R.E.A.L. power for today and tomorrow

Randy Price

Ringing in a new year sparks renewed hope and optimism about the future. As the CEO of Paulding Putnam Electric Cooperative, for me, it’s a time to reflect on where we are and where we’re going. At the heart of this reflection, I think about ways we can better serve you, the cooperative’s members.

Our team always looks ahead, exploring ways to innovate and utilize new technologies to improve our services. As our nation increasingly relies on electricity to power the economy, keeping the lights on has never been more critical. We’re committed to powering — and empowering — our community at a cost local families and businesses can afford.

So, how are we working to ensure R.E.A.L. (Reliable, Environmentally Responsible, Affordable, Local) power while adapting to a changing energy landscape and our community’s evolving needs?

One critical component of reliable power is the mix of energy resources used to generate the electricity that keeps the lights on across our service territory. You may not realize it, but PPEC doesn’t generate electricity. Instead, we purchase it from our member-owned Cardinal Power Plant (one of the cleanest of its kind in the world), and from there, we distribute it to homes and businesses throughout our community.

Our current energy resource mix comprises 89% coal from Cardinal, 4% hydropower and 2% solar energy, with the remaining mixture coming from natural gas, biodigesters, wind and other sources.

In September, I joined with other local co-ops, elected officials, and trustees from across our area to tour the Robert P. Mone Generating Station in Convoy, Ohio. The Van Wert County Mone facility is a 510-megawatt natural gas peaking plant operated by Buckeye Power, serving as a vital electricity generation asset in maintaining reliable electric service to Ohio’s electric cooperatives during the highest periods of demand. The plant is considered a “peaking” facility because it is utilized during peak times of demand — like on sweltering summer or frigid winter days — to keep up with power needs. This plant is crucial because our power generated from wind and solar is intermittent and not available 24/7/365.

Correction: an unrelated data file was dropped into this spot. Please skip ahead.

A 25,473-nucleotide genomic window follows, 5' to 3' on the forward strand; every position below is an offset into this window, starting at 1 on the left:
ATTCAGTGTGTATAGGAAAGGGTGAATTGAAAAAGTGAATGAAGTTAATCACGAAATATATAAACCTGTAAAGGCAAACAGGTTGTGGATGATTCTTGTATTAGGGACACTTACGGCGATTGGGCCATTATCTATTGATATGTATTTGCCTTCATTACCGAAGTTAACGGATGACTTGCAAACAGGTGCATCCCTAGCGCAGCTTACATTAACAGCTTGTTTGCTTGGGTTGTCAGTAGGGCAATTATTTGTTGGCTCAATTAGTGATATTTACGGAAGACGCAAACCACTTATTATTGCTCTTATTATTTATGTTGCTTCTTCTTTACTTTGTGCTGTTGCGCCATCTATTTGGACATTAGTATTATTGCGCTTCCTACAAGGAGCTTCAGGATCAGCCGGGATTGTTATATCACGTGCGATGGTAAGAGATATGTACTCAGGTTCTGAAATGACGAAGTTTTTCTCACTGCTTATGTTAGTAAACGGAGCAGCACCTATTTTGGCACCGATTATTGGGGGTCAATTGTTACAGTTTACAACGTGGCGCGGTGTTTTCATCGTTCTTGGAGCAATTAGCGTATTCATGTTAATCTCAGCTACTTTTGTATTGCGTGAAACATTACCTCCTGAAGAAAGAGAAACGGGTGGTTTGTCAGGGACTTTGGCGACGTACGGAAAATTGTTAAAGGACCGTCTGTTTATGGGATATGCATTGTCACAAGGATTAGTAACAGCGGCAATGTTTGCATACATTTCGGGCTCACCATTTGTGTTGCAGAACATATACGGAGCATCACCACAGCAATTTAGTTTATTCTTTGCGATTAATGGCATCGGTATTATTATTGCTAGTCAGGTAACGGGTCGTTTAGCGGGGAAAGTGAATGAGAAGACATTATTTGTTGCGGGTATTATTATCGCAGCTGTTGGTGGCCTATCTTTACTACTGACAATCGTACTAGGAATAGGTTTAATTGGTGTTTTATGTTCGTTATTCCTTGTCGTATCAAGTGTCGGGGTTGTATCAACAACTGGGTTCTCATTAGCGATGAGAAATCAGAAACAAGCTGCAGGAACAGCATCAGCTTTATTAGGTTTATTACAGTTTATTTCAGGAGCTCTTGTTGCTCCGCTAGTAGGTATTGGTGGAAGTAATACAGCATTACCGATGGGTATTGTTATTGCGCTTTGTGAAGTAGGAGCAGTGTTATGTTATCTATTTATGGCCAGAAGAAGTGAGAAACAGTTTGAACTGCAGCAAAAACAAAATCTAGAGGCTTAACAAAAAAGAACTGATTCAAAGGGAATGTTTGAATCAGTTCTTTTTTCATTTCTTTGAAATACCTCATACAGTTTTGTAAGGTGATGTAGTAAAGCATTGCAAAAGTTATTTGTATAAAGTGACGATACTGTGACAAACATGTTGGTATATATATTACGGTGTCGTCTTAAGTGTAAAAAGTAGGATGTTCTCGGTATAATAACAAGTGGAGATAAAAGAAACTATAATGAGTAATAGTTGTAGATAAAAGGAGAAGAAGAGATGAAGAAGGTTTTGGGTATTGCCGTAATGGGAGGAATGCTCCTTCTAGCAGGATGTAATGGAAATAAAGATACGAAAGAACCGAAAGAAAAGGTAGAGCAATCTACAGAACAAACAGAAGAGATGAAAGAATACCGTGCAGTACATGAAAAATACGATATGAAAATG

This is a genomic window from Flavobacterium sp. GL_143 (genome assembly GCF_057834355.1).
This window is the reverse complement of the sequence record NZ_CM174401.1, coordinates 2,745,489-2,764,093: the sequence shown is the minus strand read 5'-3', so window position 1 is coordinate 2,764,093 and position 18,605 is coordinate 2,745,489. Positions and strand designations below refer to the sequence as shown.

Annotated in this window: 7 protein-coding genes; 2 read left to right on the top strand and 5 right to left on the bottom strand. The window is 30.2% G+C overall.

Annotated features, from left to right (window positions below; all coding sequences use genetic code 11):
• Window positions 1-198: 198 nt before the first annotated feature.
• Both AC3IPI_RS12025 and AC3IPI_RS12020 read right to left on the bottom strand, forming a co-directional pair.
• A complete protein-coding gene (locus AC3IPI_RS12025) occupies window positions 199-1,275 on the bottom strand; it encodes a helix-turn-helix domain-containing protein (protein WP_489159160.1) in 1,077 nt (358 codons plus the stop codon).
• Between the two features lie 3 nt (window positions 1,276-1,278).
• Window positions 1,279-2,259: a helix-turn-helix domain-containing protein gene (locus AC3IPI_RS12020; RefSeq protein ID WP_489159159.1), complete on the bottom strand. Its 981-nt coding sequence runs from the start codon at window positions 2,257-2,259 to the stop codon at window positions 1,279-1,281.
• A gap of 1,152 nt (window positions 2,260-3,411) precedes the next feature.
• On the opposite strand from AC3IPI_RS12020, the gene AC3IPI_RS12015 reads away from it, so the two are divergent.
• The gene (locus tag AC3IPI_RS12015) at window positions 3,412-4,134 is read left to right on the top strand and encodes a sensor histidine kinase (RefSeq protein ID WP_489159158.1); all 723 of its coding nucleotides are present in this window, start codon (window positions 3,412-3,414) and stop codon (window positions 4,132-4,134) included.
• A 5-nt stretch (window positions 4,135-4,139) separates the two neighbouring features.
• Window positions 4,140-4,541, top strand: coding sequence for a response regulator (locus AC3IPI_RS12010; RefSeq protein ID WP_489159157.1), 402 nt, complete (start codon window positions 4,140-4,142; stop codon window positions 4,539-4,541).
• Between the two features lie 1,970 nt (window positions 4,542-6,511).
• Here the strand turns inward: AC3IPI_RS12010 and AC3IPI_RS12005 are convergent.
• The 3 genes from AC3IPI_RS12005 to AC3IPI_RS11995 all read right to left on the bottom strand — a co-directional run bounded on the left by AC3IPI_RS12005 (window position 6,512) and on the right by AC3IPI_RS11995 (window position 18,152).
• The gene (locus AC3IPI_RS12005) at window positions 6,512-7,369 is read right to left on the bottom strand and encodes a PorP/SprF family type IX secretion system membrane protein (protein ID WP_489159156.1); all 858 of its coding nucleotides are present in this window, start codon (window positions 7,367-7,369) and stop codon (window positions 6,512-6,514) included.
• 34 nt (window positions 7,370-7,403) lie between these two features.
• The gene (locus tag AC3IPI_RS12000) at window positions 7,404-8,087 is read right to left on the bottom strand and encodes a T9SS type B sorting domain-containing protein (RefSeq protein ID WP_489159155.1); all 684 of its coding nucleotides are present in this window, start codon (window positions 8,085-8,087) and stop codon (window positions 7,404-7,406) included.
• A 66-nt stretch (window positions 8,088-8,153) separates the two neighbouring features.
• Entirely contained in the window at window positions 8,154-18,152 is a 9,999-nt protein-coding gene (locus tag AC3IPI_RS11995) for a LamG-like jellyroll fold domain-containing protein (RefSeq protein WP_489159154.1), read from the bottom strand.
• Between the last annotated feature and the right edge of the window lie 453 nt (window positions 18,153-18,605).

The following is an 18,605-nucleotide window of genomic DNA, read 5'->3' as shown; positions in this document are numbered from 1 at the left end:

Price with Rep. Klopfenstein
PPEC CEO Randy Price, left, with Rep. Roy Klopfenstein, center.

Plant members shared research on energy storage solutions with the group but cited many limitations and cost prohibitions. Plant personnel pride themselves on the advancements made to the plant to ensure reduced emissions.

We’re increasingly using more electricity generated from renewable energy sources. However, we still depend on our clean-emission coal power plant to ensure reliable power is available to our members whenever they need it.

In addition to managing reliable energy, PPEC uses technology and artificial intelligence to enhance our local grid, limit service disruptions, and improve outage response times.

Advanced metering infrastructure, or AMI, enables two-way communication between the co-op and consumers. In the event of a power outage, AMI helps pinpoint the exact location of the outage and can even analyze damaged or tampered meters. This helps us to save money with real-time data and ultimately improves power reliability for our entire community.

Proactive tree trimming is another way we limit service disruptions. Scheduled trimming keeps power lines clear from overgrown limbs that are likely to fall.

One of the best methods for improving our services to you is monitoring trends and leading practices from other electric co-ops in our area and across the country. Learning from other co-ops is one of the many benefits of the cooperative business model because it’s about cooperation, not competition.

As we turn our focus to 2024, PPEC will continue working to provide the R.E.A.L. electricity you expect and deserve — for today and tomorrow.

Tour of Mone Generating Station
Legislators present on the Robert P. Mone Generating Station tour included Rep. Angie King, Rep. Tim Barhorst, Rep. Roy Klopfenstein, Sen. Rob McColley, and Nicole Giesige, district representative for Rep. Latta, as well as CEOs, board members, and other guests.

ATTENTION: PPEC is doing what we can, but electric grid reliability is a concern nationwide due to government policy. If the state experiences extreme cold this winter, blackouts across the region could be possible, according to the latest study from the North American Electric Reliability Corporation (NERC). Read more online and see how you can take action at PPEC.coop.